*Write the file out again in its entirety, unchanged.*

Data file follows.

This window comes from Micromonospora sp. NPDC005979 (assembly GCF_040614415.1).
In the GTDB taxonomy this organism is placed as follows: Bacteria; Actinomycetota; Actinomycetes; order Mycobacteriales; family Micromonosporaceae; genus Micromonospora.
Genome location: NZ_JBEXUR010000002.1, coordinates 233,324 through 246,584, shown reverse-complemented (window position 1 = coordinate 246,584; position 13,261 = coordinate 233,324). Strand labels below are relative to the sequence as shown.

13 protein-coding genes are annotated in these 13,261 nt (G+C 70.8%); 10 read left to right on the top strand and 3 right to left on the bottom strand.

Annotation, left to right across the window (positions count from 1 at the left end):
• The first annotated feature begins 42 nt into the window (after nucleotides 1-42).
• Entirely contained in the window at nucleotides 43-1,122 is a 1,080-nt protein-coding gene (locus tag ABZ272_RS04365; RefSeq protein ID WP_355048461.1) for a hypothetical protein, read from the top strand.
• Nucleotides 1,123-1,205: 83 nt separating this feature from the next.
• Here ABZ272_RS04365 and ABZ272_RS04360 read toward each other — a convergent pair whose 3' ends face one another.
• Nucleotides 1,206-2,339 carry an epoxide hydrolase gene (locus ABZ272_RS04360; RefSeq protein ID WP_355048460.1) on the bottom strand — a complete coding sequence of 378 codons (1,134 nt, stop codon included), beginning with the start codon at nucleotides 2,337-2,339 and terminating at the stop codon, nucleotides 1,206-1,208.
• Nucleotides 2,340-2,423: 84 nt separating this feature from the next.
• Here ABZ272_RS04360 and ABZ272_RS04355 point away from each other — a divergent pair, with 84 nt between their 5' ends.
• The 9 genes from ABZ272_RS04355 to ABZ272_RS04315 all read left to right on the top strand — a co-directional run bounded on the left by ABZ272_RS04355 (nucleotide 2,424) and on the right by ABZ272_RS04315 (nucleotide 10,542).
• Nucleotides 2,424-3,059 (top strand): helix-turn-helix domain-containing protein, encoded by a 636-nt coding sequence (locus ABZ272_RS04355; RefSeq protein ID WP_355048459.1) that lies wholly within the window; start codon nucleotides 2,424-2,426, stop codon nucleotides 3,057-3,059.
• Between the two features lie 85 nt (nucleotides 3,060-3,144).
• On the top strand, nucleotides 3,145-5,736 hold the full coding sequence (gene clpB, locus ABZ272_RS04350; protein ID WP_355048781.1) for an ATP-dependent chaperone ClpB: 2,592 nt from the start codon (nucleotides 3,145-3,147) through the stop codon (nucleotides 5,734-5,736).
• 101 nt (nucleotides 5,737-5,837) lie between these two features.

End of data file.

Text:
This window comes from Micromonospora sp. NPDC005979 (assembly GCF_040614415.1).
In the GTDB taxonomy this organism is placed as follows: Bacteria; Actinomycetota; Actinomycetes; order Mycobacteriales; family Micromonosporaceae; genus Micromonospora.
Genome location: NZ_JBEXUR010000002.1, coordinates 233,324 through 246,584, shown reverse-complemented (window position 1 = coordinate 246,584; position 13,261 = coordinate 233,324). Strand labels below are relative to the sequence as shown.

13 protein-coding genes are annotated in these 13,261 nt (G+C 70.8%); 10 read left to right on the top strand and 3 right to left on the bottom strand.

Annotation, left to right across the window (positions count from 1 at the left end):
• The first annotated feature begins 42 nt into the window (after nucleotides 1-42).
• Entirely contained in the window at nucleotides 43-1,122 is a 1,080-nt protein-coding gene (locus tag ABZ272_RS04365; RefSeq protein ID WP_355048461.1) for a hypothetical protein, read from the top strand.
• Nucleotides 1,123-1,205: 83 nt separating this feature from the next.
• Here ABZ272_RS04365 and ABZ272_RS04360 read toward each other — a convergent pair whose 3' ends face one another.
• Nucleotides 1,206-2,339 carry an epoxide hydrolase gene (locus ABZ272_RS04360; RefSeq protein ID WP_355048460.1) on the bottom strand — a complete coding sequence of 378 codons (1,134 nt, stop codon included), beginning with the start codon at nucleotides 2,337-2,339 and terminating at the stop codon, nucleotides 1,206-1,208.
• Nucleotides 2,340-2,423: 84 nt separating this feature from the next.
• Here ABZ272_RS04360 and ABZ272_RS04355 point away from each other — a divergent pair, with 84 nt between their 5' ends.
• The 9 genes from ABZ272_RS04355 to ABZ272_RS04315 all read left to right on the top strand — a co-directional run bounded on the left by ABZ272_RS04355 (nucleotide 2,424) and on the right by ABZ272_RS04315 (nucleotide 10,542).
• Nucleotides 2,424-3,059 (top strand): helix-turn-helix domain-containing protein, encoded by a 636-nt coding sequence (locus ABZ272_RS04355; RefSeq protein ID WP_355048459.1) that lies wholly within the window; start codon nucleotides 2,424-2,426, stop codon nucleotides 3,057-3,059.
• Between the two features lie 85 nt (nucleotides 3,060-3,144).
• On the top strand, nucleotides 3,145-5,736 hold the full coding sequence (gene clpB, locus ABZ272_RS04350; protein ID WP_355048781.1) for an ATP-dependent chaperone ClpB: 2,592 nt from the start codon (nucleotides 3,145-3,147) through the stop codon (nucleotides 5,734-5,736).
• 101 nt (nucleotides 5,737-5,837) lie between these two features.